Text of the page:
4. The war of attrition against Corbyn as Labour leader, carried out by an alliance of the majority of the Parliamentary Labour Party, the Party bureaucracy, the Israeli state, the pro-Israel lobby and the mainstream media, began even before he was elected. Corbyn was portrayed as a terrorist sympathiser, a security risk and an all-round danger to society.
  5. Thousands of socialists and leftwingers were investigated, suspended and expelled under former general secretary Iain McNicol. The charges leveled against these comrades were often trivial. Many were found guilty of supporting unaffiliated political groups. There was much talk of dangerous ‘reds under the beds’.
  6. However, the most potent weapon in the hands of Corbyn’s enemies proved to be false accusations of anti-Semitism. Anti-Zionism was equated with anti-Semitism. This approach worked not least because Corbyn and his allies allowed it to. Rather than standing up to the right and exposing the baselessness of allegations that the Labour Party is riddled with anti-Semitism, Corbyn chose to appease the Labour right and the Zionist lobby.
  7. The investigation run by Shami Chakrabarti was supposed to put an end to the allegations, but it was only a new stage. Every time Corbyn and his allies conceded a demand, every time they took a step back, the right wing and Zionist lobby were further emboldened. This culminated in the NEC’s adoption of the much-criticised International Holocaust Remembrance Alliance definition of anti-Semitism and all eleven of its illustrations (including the one which labels as anti-Semitic the description of Israel as a “racist endeavour”). But the IHRA definition conflates anti-Semitism with anti-Zionism.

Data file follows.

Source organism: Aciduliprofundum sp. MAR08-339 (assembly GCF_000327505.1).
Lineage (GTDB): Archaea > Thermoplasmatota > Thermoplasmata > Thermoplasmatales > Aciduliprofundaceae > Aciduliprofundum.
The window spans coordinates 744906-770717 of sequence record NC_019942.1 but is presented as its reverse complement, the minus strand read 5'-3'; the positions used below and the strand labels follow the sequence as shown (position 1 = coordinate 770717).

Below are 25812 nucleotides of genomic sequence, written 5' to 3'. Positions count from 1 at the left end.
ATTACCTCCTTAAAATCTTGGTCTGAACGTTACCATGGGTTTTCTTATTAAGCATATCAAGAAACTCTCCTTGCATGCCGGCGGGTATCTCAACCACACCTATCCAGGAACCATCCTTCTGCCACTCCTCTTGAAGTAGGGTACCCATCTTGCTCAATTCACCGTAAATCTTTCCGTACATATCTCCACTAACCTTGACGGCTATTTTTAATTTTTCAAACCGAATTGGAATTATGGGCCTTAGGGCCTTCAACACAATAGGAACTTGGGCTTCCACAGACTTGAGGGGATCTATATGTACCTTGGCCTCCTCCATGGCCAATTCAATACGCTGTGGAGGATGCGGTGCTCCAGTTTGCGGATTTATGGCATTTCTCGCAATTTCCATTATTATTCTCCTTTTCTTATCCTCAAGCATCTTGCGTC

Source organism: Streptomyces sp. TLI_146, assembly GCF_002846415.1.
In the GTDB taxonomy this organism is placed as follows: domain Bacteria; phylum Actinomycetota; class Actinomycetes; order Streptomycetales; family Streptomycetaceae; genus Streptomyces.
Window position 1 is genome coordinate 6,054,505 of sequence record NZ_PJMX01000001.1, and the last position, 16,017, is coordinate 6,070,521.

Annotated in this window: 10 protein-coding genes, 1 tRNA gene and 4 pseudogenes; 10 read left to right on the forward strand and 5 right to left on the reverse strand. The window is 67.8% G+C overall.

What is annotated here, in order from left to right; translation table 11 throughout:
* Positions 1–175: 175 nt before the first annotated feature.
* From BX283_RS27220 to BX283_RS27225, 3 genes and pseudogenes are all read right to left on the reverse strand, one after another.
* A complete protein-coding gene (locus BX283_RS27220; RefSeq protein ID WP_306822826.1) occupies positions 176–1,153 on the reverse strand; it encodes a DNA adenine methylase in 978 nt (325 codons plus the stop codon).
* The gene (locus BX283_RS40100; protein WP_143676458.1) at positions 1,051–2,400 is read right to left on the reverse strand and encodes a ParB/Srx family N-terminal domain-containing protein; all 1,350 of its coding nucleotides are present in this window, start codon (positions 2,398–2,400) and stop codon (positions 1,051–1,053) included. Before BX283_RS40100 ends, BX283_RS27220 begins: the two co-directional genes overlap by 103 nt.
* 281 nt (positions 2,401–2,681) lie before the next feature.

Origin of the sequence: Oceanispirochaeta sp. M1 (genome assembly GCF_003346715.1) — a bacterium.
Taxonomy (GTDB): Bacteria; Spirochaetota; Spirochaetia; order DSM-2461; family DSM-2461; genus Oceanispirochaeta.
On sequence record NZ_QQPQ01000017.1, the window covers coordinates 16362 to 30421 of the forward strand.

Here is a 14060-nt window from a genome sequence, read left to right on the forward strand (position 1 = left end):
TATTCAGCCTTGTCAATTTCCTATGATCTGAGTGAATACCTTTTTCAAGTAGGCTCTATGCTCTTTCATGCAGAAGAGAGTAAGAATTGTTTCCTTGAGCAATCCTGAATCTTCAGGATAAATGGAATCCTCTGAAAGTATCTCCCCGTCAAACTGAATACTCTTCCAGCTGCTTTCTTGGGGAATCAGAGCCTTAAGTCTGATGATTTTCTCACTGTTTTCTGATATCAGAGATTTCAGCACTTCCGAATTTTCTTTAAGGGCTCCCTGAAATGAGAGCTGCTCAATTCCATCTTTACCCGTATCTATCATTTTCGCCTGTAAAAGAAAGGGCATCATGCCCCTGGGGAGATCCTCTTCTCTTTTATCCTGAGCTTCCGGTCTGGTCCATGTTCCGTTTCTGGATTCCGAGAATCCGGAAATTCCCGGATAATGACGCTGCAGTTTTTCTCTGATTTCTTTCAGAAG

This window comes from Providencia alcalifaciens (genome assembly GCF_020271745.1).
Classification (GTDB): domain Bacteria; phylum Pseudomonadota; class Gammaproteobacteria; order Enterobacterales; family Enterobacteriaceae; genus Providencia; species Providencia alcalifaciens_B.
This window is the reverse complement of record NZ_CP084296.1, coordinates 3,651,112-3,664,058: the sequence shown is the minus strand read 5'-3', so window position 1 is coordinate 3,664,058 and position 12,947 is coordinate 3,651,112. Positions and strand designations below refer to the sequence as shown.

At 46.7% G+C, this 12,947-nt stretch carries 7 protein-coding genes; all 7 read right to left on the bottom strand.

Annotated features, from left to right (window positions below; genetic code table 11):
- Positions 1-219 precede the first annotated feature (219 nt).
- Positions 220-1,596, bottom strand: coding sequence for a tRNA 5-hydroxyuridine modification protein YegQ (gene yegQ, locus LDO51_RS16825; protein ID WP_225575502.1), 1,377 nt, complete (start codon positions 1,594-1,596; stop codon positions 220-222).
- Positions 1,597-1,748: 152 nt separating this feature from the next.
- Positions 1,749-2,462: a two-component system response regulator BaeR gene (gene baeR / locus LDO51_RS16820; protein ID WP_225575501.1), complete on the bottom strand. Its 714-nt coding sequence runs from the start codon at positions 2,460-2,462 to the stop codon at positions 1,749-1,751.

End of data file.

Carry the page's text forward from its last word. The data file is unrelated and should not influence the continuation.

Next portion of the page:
8. This policy of appeasement has proven disastrous not just for Corbyn, but for many hundreds accused of being anti-Semites. The vast majority are no such thing. Social media accounts have been trawled, comments taken out of context and the forwarding of posts taken as evidence of agreement. As a result, reputations have been ruined, good leftwingers have been blocked from standing for positions and, just as importantly, the party as a whole has been brought into disrepute.
  9. Labour Against the Witchhunt has two main roles: Firstly, we are a campaigning organisation that fights to radically transform the disciplinary procedures in the Labour Party. We defend all those unjustly suspended, expelled or put under investigation. We welcome the ending of automatic and instant suspensions and expulsions by the new general secretary Jennie Formby – one of our founding demands. Nonetheless, the NEC’s adoption of the IHRA definition has massively expanded the grounds being used for false allegations of anti-Semitism.
  10. We call on the NEC to implement the proposals coming from Shami Chakrabarti’s report in regards to natural justice and due process. In particular, we call for the abolition of Appendix 6 of the party’s rulebook, which is the LP’s disciplinary code. We demand its replacement by a code that guarantees the rights of the accused and ensures that the whole disciplinary process is seen to be fair and above board. That anyone accused has the right to legal representation, especially if the Labour Party itself is represented legally. And that the LP should be paying for such representation if someone cannot afford to pay.
  11. We will continue to campaign for the abolition of the first part of rule 2.1.4.B, which bars from Labour membership anybody who “joins and/or supports a political organisation other than an official Labour group or other unit of the party” and has exclusively been used against left-wingers.
  12. We will continue to organise lobbies of Labour NEC meetings, organise our own events and meetings and – after a successful intervention at Labour Party conference 2018 – will plan for another intervention at the 2019 Labour conference.
  13. Secondly, and equally important, is the need to lay bare the role of the Labour right, the Israeli state and Zionist organisations in fabricating the anti-Semitism ‘crisis’ in the Labour Party.